Film

  • Harmony Korine

    Film critics and buffs, even connoisseurs of the offbeat, have such a fierce love-hate relationship with Harmony Korine that it’s easy to forget the splash he made as the precocious teenage screenwriter of photographer Larry Clark’s film debut, Kids (1995). Clark’s protégé has since written and directed the daring if unpopular Gummo (1997) as well as his Dogma-accred-ited second feature, Julien Donkey-Boy (1999), while Clark has man-aged only Another Day in Paradise (1998), a clunky, misshapen crime thriller as flimsy excuse to fuss over the beautiful Vincent Kartheiser—suggesting that, when it

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  • Pedro Almodóvar

    DEDICATED “TO ALL ACTRESSES who have played actresses, to all women who act, to men who act and become women, to all people who want to be mothers,” and last but not least, to his own mom, Pedro Almodóvar’s All About My Mother, which opened the New York Film Festival in September, is a gender- and genre-bending tale of grief and renewal. The thirteenth film by the director of such previous international hits as Dark Habits (1983), Matador (1986), Women on the Verge of a Nervous Breakdown (1988), and most recently Live Flesh (1997), All About My Mother walks the fine line between melodrama and

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  • Kimberly Price

    AS YOU LIKE IT? First-time director Kimberly Peirce’s Boys Don’t Cry (which opened in October) dramatizes the true-life story of Teena Brandon, the small-town Nebraskan girl who lived and loved as a boy until she was brutally raped and murdered in 1993 for getting caught at it. Like the recent Matthew Sheppard killing, Brandon’s senseless death reverberated in the hollows of the American psyche, pitting our collective intolerance of sexual deviancy against our personal abhorrence of thuggery. While the historical record is a case study worthy of Gender Theory 101, Peirce’s docudrama harks back

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  • Atom Egoyan

    BY LEAVING HIS CUSTOMARY Canadian settings and cast of regulars behind in this adaptation of William Trevor’s novel Felicia’s Journey, director Atom Egoyan may have intended to challenge himself by filtering his customary preoccupations with family dysfunction and video technology through someone else’s vision. But the result falls far short of his 1997 adaptation of Russell Banks’s The Sweet Hereafter.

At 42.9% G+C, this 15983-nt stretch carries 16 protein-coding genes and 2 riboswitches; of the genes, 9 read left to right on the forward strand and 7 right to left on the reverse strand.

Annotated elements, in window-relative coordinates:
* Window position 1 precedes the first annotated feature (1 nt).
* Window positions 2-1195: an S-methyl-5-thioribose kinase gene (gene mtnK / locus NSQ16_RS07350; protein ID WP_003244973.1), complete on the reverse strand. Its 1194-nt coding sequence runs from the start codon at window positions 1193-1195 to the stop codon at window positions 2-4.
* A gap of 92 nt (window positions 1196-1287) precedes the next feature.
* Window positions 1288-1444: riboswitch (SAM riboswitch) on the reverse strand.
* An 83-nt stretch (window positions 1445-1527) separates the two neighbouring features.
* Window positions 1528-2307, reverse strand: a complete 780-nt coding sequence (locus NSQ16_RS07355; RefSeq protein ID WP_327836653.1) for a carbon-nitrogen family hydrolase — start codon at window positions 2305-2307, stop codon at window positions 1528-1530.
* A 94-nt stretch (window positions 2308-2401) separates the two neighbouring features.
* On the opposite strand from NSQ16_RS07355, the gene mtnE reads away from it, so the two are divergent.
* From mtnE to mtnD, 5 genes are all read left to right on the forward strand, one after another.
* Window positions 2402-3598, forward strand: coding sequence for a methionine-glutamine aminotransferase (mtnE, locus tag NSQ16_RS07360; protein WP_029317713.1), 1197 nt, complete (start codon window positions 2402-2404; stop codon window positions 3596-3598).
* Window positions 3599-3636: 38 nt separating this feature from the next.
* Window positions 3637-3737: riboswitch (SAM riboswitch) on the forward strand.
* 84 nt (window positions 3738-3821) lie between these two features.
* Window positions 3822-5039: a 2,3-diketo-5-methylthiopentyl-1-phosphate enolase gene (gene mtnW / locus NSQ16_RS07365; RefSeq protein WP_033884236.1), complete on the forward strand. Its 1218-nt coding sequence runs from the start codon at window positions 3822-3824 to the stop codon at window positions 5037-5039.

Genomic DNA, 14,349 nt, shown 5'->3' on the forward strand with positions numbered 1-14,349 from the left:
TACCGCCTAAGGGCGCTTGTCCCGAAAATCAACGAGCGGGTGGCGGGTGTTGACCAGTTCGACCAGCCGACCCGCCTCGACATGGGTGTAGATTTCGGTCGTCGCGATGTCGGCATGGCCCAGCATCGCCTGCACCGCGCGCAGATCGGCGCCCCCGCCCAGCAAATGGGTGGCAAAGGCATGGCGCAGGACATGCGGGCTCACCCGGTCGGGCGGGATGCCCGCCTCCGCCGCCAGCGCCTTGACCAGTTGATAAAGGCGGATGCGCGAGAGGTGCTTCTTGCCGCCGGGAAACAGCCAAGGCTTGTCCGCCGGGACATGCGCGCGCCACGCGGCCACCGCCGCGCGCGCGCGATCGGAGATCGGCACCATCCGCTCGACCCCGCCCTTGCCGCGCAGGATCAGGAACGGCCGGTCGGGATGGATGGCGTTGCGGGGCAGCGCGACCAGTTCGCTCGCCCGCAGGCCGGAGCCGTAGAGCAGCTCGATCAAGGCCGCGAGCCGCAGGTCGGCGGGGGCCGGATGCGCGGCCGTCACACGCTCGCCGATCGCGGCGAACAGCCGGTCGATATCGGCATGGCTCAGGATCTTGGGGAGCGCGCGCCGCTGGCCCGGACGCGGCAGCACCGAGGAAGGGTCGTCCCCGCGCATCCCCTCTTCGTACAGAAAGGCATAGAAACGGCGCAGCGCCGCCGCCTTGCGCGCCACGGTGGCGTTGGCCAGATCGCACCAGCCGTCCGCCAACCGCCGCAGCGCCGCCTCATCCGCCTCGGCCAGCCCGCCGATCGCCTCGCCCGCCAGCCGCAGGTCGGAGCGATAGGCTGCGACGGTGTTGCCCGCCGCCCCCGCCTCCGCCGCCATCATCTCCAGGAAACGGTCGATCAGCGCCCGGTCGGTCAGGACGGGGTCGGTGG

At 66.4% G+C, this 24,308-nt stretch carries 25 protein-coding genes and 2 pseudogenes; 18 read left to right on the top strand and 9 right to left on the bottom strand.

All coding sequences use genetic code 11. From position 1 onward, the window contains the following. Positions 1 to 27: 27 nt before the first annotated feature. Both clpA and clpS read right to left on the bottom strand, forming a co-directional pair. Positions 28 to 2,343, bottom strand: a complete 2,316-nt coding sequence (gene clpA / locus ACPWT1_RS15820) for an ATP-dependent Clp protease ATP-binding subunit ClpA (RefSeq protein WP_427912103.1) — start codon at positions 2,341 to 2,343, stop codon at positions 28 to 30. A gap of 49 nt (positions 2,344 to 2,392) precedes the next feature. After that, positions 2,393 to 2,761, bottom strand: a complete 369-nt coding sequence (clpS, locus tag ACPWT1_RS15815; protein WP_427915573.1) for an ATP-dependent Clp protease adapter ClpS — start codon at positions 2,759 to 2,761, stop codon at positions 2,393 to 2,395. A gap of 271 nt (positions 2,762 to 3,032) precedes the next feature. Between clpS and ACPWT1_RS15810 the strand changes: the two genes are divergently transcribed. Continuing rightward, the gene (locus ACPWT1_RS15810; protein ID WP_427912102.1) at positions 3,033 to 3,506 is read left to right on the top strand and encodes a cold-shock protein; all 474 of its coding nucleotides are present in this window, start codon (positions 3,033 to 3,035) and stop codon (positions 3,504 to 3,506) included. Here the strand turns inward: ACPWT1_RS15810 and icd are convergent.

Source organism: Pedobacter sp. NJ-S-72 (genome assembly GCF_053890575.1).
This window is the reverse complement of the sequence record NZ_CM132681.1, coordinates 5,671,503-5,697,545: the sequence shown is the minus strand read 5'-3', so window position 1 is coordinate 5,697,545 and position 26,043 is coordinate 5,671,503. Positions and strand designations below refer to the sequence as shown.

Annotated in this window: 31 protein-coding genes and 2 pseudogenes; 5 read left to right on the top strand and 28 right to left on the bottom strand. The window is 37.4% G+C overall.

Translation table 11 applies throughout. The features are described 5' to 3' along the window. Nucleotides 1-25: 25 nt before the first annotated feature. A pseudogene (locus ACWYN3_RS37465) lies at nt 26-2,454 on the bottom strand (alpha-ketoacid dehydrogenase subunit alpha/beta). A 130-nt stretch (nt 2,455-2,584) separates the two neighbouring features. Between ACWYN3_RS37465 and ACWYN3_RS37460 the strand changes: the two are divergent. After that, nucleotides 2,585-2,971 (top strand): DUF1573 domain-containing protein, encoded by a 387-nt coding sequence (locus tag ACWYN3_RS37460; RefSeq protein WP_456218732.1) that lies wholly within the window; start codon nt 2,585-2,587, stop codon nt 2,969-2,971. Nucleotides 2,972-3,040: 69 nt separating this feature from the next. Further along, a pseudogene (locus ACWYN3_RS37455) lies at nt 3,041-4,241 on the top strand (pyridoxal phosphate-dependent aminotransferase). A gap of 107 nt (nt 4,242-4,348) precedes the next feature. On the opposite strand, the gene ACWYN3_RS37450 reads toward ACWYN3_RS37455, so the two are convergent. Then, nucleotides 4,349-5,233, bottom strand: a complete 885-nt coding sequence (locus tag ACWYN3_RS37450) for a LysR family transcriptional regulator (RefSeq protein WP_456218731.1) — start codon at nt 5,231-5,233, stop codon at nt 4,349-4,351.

Here, Felicia (Elaine Cassidy), a pregnant Irish teenager, travels to England in search of her baby’s father and winds up in the clutches of the obsessional factory manager Hilditch (Bob Hoskins).

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  • Charles and Ray Eames

    IN 1954, WHEN I WAS A PINK-CHEEKED lad of a mere thirteen years, our family—newly returned to Los Angeles from the aging, sooty confines of Cleveland—paid a visit to an old friend of my father’s who’d made it big at Capitol Records and built a house on Webster Drive, in LA’s Silver Lake district. The house was a simple box, half redwood and half glass, with a little stainless-steel trim. The far wall of the living room was entirely glass, looking out onto a sparse deck and, beyond, a spectacular view of the Silver Lake reservoir. Standing for the first time in the living room, I thought the home

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  • Titanic: Anatomy of a Blockbuster

    “Instant books” first appeared in the ’70s: thin, hastily written paperbacks designed to hit drugstore and airport sales racks while public interest in a political event or celebrity scandal remains fresh. The ’90s have given us the academic instant book, collections of essays that, because of the slow pace of scholarly publication, generally appear after public interest in whatever “hot” topic they explore has waned. Madonna, Princess Di, and the Tonya Harding/Nancy Kerrigan affair have been given the cultural studies treatment; now comes Titanic: Anatomy of a Blockbuster. Like the film itself,